Santa Fe, NM---Today, Attorney General Hector Balderas and Representatives Georgene Louis and Elizabeth Thomson applauded the New Mexico House of Representatives for passing House Bill 56, which is aimed at modernizing New Mexico’s anti-human trafficking laws to center and protect the rights of human trafficking victims and survivors, particularly children who are trafficked in the State. The bill, which was passed unanimously by the House of Representatives during the 2020 legislative session, passed the House by a vote of 63-3 and will now move onto the Senate.

“Human trafficking is one of the most violent crimes in our society, and our laws are severely outdated and do not protect the interests of those who are subject to this horrific abuse,” said Attorney General Balderas. “I am grateful for the leadership of Representatives Louis and Thomson, as we fight to ensure to end the scourge of human trafficking in New Mexico.”

Representative Louis added:  “House Bill 56 seeks justice by helping the most vulnerable and holding wrongdoers accountable for their actions. Native Americans make up 11% of New Mexico’s population but account for a quarter of trafficking victims. This session is ripe to get this bill passed.”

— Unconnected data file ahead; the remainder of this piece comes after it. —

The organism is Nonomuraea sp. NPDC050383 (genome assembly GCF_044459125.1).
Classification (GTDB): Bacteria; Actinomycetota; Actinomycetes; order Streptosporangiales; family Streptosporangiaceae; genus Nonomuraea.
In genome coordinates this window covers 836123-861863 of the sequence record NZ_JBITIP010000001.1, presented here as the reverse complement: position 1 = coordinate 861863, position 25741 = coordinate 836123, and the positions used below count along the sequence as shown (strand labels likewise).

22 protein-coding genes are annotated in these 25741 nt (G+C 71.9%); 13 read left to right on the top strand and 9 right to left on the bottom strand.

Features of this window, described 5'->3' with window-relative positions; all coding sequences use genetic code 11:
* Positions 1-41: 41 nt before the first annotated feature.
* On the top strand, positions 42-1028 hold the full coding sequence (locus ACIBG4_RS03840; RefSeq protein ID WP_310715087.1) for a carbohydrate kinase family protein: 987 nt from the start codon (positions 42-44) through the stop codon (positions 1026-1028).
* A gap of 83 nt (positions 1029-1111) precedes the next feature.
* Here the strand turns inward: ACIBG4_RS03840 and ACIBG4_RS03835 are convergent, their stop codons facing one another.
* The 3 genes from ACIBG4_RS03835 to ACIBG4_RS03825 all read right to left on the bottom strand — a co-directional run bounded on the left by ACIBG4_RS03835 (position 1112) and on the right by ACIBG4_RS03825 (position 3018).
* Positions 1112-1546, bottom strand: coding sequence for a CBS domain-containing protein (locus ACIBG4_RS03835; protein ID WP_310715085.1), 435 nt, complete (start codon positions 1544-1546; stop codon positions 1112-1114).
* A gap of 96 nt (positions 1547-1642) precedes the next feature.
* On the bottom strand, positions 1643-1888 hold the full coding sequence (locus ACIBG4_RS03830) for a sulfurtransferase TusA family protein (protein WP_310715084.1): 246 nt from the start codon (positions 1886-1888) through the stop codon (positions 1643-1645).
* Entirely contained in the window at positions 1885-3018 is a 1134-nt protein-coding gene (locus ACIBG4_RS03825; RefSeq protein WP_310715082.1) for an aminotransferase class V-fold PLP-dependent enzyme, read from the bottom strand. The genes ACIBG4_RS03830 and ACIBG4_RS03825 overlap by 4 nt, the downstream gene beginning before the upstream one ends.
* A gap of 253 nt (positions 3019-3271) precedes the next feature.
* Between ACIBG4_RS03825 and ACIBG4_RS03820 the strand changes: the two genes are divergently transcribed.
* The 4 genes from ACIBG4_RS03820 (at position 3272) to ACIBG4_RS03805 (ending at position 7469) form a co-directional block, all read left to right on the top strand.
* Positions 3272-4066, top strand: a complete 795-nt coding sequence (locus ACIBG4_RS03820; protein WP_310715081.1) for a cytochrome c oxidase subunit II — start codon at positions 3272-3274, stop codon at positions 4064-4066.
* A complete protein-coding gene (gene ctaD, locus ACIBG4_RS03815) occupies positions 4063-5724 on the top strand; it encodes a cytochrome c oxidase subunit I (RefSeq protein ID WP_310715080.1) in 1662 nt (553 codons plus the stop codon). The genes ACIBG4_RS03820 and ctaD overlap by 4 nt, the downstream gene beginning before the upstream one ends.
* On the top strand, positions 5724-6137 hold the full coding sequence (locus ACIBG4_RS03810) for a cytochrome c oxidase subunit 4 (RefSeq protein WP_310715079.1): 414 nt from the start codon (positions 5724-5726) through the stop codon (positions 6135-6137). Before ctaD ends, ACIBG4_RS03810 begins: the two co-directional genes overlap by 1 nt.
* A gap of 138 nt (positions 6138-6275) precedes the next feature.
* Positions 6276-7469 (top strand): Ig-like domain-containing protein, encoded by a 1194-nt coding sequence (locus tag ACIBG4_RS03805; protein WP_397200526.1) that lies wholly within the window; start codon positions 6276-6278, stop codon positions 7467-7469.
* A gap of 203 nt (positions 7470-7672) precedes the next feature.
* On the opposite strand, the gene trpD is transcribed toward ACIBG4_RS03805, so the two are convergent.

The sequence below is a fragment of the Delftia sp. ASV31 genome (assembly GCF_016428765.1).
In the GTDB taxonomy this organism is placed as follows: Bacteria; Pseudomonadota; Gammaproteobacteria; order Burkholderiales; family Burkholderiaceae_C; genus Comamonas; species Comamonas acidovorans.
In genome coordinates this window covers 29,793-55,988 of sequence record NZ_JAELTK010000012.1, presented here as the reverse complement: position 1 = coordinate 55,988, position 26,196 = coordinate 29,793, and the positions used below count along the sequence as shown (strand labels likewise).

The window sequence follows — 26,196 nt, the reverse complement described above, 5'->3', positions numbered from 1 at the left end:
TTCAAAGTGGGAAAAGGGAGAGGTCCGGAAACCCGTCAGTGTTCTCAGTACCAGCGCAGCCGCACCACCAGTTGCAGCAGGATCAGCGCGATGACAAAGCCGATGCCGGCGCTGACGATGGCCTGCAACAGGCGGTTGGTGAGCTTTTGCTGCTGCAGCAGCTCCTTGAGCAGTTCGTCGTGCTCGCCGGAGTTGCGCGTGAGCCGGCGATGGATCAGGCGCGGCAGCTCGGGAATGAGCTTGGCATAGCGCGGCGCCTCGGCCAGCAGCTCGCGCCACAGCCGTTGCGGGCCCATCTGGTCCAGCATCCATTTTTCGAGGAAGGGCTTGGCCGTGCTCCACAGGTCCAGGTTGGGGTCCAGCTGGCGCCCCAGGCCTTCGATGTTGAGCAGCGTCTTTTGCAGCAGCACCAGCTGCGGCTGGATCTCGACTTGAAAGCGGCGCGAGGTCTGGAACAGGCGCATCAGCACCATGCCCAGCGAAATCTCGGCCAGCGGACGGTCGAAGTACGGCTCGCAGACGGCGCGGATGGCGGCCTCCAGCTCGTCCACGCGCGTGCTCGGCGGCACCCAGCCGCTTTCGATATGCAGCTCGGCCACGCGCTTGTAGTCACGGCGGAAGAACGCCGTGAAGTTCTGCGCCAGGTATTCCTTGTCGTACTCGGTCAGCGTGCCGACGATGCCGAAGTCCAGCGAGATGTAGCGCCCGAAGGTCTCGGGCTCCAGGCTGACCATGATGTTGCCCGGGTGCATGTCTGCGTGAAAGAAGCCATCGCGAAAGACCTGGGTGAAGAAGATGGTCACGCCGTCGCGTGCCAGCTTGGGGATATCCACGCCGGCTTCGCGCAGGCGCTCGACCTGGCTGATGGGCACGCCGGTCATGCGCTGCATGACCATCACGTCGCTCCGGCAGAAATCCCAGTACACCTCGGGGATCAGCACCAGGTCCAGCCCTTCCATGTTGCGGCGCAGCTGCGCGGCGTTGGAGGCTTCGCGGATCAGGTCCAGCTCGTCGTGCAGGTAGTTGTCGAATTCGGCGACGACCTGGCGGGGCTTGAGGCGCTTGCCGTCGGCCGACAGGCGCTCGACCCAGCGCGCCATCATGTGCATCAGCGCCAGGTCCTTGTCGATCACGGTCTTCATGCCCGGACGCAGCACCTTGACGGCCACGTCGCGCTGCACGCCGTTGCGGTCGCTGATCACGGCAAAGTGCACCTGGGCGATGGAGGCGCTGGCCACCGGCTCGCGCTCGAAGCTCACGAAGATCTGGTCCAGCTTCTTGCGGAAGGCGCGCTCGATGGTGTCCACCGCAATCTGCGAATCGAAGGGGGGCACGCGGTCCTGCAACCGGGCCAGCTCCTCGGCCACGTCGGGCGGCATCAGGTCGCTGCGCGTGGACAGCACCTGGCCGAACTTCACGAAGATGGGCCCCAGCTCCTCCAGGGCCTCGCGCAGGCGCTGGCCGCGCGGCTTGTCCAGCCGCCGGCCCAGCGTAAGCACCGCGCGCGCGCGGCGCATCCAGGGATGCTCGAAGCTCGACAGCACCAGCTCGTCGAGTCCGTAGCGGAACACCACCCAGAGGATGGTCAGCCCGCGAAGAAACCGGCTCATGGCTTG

“The crime of human trafficking may seem invisible for many, but this horrendous crime is all too common and it leaves deep and lasting damage on its victims," said Representative Elizabeth Thomson. “With this legislation, we are working to aid the victims and the law enforcement officials who are seeking justice against human traffickers, and passing these much-needed reforms will be a real step forward in ending human trafficking in New Mexico.”

House Bill 56 strengthens New Mexico’s laws against human trafficking, especially for trafficking a minor. The bill:

  • Brings New Mexico’s anti-human trafficking statutes in line with national standards to ensure that a trafficker will be held accountable for their isolation of a victim or suvivor from sources of help and the creation of dependency in them;
  • Expands safe harbor provisions so that survivors of trafficking will not be criminally liable for forced prostitution;
  • Incorporates protections against the exploitation of a victim or survivor’s sexual history or history of commercial sexual activity and reputation evidence of sexual conduct as not having bearing on whether a victim or survivor has been trafficked;
  • Clarifyies that a minor cannot consent to being trafficked for sex;
  • Makes individual acts of trafficking clearly and separately punishable under the law;